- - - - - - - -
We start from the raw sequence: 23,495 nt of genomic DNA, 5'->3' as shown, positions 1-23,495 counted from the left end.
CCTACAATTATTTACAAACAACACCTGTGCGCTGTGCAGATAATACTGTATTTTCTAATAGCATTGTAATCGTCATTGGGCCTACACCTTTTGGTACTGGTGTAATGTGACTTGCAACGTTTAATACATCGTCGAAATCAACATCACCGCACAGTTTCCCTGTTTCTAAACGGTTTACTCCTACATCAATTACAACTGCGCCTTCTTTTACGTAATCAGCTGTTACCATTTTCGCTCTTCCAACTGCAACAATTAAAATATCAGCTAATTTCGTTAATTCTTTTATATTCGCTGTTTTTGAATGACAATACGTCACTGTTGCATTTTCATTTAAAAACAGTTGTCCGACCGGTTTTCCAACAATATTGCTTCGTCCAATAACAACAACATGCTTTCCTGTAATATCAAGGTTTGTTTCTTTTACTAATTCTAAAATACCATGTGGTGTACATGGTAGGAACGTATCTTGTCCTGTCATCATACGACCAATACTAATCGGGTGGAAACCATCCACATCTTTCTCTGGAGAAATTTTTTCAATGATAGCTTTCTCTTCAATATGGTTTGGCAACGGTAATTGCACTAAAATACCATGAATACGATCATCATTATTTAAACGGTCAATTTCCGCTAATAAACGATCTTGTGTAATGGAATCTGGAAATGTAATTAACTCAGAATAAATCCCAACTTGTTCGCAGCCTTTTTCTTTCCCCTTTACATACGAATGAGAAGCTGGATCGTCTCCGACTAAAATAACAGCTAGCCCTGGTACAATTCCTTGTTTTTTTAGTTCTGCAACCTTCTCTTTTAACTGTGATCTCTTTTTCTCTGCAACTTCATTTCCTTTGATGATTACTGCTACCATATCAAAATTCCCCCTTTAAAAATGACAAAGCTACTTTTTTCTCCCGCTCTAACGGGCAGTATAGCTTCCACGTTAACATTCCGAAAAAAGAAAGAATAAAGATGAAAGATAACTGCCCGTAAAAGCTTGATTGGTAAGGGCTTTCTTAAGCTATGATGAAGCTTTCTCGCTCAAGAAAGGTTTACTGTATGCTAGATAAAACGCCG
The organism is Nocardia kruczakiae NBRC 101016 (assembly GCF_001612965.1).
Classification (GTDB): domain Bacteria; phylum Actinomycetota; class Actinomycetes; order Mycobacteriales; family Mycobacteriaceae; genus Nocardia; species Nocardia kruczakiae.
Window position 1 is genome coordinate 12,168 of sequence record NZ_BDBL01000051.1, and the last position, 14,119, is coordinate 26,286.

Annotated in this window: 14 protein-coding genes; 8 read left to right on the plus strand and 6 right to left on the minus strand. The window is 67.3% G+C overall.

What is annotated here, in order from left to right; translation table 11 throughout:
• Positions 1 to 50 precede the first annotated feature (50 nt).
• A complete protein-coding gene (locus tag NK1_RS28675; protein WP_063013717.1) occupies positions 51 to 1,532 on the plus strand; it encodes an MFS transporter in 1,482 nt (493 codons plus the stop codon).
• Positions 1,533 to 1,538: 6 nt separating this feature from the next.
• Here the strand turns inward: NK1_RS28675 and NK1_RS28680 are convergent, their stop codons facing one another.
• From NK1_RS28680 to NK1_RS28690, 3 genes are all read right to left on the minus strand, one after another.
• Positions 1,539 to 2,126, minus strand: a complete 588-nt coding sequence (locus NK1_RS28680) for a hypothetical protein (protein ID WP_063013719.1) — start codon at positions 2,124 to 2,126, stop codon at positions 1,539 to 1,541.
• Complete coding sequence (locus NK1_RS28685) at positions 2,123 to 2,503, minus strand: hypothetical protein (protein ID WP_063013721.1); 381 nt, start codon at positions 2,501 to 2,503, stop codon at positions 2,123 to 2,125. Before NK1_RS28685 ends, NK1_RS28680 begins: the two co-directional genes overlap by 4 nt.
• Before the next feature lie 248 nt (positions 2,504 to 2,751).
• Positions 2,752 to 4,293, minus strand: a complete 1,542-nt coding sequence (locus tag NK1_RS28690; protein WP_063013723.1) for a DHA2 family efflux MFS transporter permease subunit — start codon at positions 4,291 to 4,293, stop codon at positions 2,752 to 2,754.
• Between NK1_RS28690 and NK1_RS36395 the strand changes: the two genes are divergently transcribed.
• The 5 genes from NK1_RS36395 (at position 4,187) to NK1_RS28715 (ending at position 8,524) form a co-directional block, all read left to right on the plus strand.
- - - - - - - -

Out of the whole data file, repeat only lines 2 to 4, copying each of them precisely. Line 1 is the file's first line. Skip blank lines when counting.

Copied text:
CCTACAATTATTTACAAACAACACCTGTGCGCTGTGCAGATAATACTGTATTTTCTAATAGCATTGTAATCGTCATTGGGCCTACACCTTTTGGTACTGGTGTAATGTGACTTGCAACGTTTAATACATCGTCGAAATCAACATCACCGCACAGTTTCCCTGTTTCTAAACGGTTTACTCCTACATCAATTACAACTGCGCCTTCTTTTACGTAATCAGCTGTTACCATTTTCGCTCTTCCAACTGCAACAATTAAAATATCAGCTAATTTCGTTAATTCTTTTATATTCGCTGTTTTTGAATGACAATACGTCACTGTTGCATTTTCATTTAAAAACAGTTGTCCGACCGGTTTTCCAACAATATTGCTTCGTCCAATAACAACAACATGCTTTCCTGTAATATCAAGGTTTGTTTCTTTTACTAATTCTAAAATACCATGTGGTGTACATGGTAGGAACGTATCTTGTCCTGTCATCATACGACCAATACTAATCGGGTGGAAACCATCCACATCTTTCTCTGGAGAAATTTTTTCAATGATAGCTTTCTCTTCAATATGGTTTGGCAACGGTAATTGCACTAAAATACCATGAATACGATCATCATTATTTAAACGGTCAATTTCCGCTAATAAACGATCTTGTGTAATGGAATCTGGAAATGTAATTAACTCAGAATAAATCCCAACTTGTTCGCAGCCTTTTTCTTTCCCCTTTACATACGAATGAGAAGCTGGATCGTCTCCGACTAAAATAACAGCTAGCCCTGGTACAATTCCTTGTTTTTTTAGTTCTGCAACCTTCTCTTTTAACTGTGATCTCTTTTTCTCTGCAACTTCATTTCCTTTGATGATTACTGCTACCATATCAAAATTCCCCCTTTAAAAATGACAAAGCTACTTTTTTCTCCCGCTCTAACGGGCAGTATAGCTTCCACGTTAACATTCCGAAAAAAGAAAGAATAAAGATGAAAGATAACTGCCCGTAAAAGCTTGATTGGTAAGGGCTTTCTTAAGCTATGATGAAGCTTTCTCGCTCAAGAAAGGTTTACTGTATGCTAGATAAAACGCCG
The organism is Nocardia kruczakiae NBRC 101016 (assembly GCF_001612965.1).
Classification (GTDB): domain Bacteria; phylum Actinomycetota; class Actinomycetes; order Mycobacteriales; family Mycobacteriaceae; genus Nocardia; species Nocardia kruczakiae.